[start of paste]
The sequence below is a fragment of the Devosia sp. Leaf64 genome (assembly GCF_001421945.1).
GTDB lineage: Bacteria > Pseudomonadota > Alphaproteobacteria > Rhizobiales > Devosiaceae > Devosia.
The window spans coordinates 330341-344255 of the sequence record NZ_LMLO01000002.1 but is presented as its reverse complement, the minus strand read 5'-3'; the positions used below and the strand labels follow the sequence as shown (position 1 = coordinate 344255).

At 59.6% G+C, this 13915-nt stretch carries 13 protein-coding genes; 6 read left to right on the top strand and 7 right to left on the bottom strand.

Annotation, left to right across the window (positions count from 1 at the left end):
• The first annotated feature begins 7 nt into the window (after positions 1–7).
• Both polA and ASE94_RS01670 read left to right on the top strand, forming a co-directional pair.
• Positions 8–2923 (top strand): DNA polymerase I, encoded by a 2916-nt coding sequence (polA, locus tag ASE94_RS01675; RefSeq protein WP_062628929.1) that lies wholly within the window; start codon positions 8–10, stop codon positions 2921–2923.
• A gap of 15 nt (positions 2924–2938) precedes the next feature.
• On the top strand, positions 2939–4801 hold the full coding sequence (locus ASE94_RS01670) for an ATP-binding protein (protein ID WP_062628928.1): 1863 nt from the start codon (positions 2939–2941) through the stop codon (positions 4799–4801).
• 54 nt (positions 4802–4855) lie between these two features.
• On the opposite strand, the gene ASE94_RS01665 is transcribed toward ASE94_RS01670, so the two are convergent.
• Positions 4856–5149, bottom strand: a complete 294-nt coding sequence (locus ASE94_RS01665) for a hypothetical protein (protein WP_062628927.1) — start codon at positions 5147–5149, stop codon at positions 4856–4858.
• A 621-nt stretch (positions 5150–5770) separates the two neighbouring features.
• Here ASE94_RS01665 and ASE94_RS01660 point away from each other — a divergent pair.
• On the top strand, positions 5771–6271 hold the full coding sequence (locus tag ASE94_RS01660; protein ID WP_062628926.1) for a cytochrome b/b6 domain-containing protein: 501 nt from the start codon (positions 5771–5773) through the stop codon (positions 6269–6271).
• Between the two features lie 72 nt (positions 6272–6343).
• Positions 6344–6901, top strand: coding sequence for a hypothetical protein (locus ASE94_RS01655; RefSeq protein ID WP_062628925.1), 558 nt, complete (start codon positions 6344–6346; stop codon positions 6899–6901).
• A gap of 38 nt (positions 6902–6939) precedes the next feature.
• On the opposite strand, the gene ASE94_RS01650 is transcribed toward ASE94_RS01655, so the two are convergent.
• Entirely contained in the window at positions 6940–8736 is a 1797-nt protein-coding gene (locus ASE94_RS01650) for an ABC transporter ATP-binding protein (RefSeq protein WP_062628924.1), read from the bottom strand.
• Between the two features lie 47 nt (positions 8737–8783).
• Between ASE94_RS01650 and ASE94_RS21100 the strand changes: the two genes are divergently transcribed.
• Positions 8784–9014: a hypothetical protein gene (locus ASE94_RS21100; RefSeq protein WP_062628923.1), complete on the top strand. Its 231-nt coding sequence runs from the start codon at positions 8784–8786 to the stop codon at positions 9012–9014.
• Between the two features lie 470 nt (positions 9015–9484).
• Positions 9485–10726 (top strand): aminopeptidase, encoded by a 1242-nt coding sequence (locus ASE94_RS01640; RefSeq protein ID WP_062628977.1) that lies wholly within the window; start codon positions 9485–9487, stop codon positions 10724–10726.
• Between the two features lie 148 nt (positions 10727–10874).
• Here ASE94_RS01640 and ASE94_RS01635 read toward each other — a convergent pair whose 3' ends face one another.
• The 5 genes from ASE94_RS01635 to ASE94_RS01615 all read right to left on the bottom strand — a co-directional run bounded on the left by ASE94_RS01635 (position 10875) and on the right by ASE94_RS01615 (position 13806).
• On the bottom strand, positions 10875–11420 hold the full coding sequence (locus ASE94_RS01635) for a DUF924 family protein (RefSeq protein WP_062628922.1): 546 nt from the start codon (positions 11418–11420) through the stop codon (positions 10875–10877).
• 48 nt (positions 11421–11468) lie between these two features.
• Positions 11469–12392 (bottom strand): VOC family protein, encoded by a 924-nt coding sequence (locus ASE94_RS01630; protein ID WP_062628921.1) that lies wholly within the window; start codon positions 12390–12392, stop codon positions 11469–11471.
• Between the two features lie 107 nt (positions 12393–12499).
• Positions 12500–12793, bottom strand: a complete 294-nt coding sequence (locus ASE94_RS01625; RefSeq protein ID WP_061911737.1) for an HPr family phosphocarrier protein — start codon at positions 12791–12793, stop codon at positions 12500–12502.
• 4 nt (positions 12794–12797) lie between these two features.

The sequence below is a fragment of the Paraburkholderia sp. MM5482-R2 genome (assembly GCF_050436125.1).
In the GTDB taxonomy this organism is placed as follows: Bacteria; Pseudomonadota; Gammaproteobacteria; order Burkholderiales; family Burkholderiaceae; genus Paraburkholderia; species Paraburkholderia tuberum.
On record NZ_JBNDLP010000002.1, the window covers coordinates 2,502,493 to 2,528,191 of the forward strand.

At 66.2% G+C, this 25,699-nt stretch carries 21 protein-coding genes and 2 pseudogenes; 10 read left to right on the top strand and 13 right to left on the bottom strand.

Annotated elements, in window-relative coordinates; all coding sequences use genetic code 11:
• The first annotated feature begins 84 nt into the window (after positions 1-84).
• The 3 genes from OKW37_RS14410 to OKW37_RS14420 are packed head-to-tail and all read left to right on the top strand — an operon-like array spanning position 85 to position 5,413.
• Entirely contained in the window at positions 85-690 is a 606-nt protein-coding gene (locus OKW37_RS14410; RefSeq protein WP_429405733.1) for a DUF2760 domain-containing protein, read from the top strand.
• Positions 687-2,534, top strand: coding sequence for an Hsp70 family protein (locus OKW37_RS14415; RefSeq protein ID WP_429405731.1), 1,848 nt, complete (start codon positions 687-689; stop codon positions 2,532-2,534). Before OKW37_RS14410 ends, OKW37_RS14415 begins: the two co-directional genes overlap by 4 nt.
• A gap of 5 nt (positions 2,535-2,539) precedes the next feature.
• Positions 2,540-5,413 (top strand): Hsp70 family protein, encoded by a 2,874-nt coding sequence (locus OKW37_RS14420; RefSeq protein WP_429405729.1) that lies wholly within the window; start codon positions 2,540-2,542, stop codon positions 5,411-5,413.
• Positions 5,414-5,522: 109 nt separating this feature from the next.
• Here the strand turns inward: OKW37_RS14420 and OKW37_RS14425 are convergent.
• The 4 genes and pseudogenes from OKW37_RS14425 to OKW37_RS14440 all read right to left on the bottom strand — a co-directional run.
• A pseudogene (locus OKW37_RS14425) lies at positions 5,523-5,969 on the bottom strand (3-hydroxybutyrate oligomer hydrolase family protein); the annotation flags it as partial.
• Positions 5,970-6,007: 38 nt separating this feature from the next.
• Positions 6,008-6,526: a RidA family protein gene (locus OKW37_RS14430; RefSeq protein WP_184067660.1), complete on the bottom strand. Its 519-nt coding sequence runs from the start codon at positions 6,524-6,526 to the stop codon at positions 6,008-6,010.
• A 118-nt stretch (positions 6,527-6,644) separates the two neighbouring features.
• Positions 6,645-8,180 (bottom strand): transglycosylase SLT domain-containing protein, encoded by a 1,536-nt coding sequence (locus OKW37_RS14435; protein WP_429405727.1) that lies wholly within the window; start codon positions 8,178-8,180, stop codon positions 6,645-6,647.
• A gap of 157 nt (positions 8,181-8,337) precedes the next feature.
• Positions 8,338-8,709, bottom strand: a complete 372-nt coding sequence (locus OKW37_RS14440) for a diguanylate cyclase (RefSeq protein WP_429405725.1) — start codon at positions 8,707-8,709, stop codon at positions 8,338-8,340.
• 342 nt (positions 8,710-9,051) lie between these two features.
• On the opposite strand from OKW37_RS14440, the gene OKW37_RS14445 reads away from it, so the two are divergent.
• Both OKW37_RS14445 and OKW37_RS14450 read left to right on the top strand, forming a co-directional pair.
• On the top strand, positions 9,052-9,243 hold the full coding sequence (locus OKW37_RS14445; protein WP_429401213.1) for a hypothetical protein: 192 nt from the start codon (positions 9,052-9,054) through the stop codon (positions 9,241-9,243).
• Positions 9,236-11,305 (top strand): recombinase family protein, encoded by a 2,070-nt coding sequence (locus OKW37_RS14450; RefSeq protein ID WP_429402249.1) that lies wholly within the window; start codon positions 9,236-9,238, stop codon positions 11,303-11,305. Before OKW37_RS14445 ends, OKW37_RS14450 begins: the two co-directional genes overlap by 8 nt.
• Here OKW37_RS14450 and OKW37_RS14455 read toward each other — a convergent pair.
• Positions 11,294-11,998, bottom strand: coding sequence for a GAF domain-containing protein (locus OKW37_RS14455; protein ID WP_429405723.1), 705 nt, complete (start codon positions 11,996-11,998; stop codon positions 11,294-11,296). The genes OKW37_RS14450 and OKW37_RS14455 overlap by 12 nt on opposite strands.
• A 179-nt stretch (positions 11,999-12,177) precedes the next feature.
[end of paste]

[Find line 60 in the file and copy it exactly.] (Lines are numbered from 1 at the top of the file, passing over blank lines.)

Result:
• On the top strand, positions 9,052-9,243 hold the full coding sequence (locus OKW37_RS14445; protein WP_429401213.1) for a hypothetical protein: 192 nt from the start codon (positions 9,052-9,054) through the stop codon (positions 9,241-9,243).